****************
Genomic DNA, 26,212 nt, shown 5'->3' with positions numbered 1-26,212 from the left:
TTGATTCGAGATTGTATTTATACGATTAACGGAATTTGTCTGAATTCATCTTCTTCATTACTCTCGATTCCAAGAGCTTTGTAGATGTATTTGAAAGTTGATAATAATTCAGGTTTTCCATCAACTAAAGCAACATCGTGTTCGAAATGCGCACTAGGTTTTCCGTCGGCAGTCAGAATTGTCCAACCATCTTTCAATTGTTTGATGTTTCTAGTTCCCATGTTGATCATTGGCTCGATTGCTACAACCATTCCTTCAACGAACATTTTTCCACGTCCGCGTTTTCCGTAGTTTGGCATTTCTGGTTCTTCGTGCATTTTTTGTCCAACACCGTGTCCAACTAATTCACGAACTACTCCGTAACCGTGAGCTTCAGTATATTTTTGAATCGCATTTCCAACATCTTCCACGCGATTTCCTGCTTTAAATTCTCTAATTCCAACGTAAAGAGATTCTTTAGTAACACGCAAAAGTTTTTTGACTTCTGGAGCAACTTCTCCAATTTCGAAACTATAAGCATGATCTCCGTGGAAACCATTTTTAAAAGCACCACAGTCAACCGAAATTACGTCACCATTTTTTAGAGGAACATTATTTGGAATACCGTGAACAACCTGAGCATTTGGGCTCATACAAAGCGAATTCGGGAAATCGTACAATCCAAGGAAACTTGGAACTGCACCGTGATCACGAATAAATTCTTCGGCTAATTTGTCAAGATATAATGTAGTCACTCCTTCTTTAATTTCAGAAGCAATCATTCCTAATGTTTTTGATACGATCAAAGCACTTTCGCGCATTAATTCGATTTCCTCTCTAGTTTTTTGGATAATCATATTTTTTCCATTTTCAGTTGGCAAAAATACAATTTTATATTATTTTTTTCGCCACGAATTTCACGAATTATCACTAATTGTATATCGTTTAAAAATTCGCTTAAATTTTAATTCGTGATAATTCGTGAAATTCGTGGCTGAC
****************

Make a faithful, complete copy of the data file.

Genomic DNA, 26,212 nt, shown 5'->3' with positions numbered 1-26,212 from the left:
TTGATTCGAGATTGTATTTATACGATTAACGGAATTTGTCTGAATTCATCTTCTTCATTACTCTCGATTCCAAGAGCTTTGTAGATGTATTTGAAAGTTGATAATAATTCAGGTTTTCCATCAACTAAAGCAACATCGTGTTCGAAATGCGCACTAGGTTTTCCGTCGGCAGTCAGAATTGTCCAACCATCTTTCAATTGTTTGATGTTTCTAGTTCCCATGTTGATCATTGGCTCGATTGCTACAACCATTCCTTCAACGAACATTTTTCCACGTCCGCGTTTTCCGTAGTTTGGCATTTCTGGTTCTTCGTGCATTTTTTGTCCAACACCGTGTCCAACTAATTCACGAACTACTCCGTAACCGTGAGCTTCAGTATATTTTTGAATCGCATTTCCAACATCTTCCACGCGATTTCCTGCTTTAAATTCTCTAATTCCAACGTAAAGAGATTCTTTAGTAACACGCAAAAGTTTTTTGACTTCTGGAGCAACTTCTCCAATTTCGAAACTATAAGCATGATCTCCGTGGAAACCATTTTTAAAAGCACCACAGTCAACCGAAATTACGTCACCATTTTTTAGAGGAACATTATTTGGAATACCGTGAACAACCTGAGCATTTGGGCTCATACAAAGCGAATTCGGGAAATCGTACAATCCAAGGAAACTTGGAACTGCACCGTGATCACGAATAAATTCTTCGGCTAATTTGTCAAGATATAATGTAGTCACTCCTTCTTTAATTTCAGAAGCAATCATTCCTAATGTTTTTGATACGATCAAAGCACTTTCGCGCATTAATTCGATTTCCTCTCTAGTTTTTTGGATAATCATATTTTTTCCATTTTCAGTTGGCAAAAATACAATTTTATATTATTTTTTTCGCCACGAATTTCACGAATTATCACTAATTGTATATCGTTTAAAAATTCGCTTAAATTTTAATTCGTGATAATTCGTGAAATTCGTGGCTGAC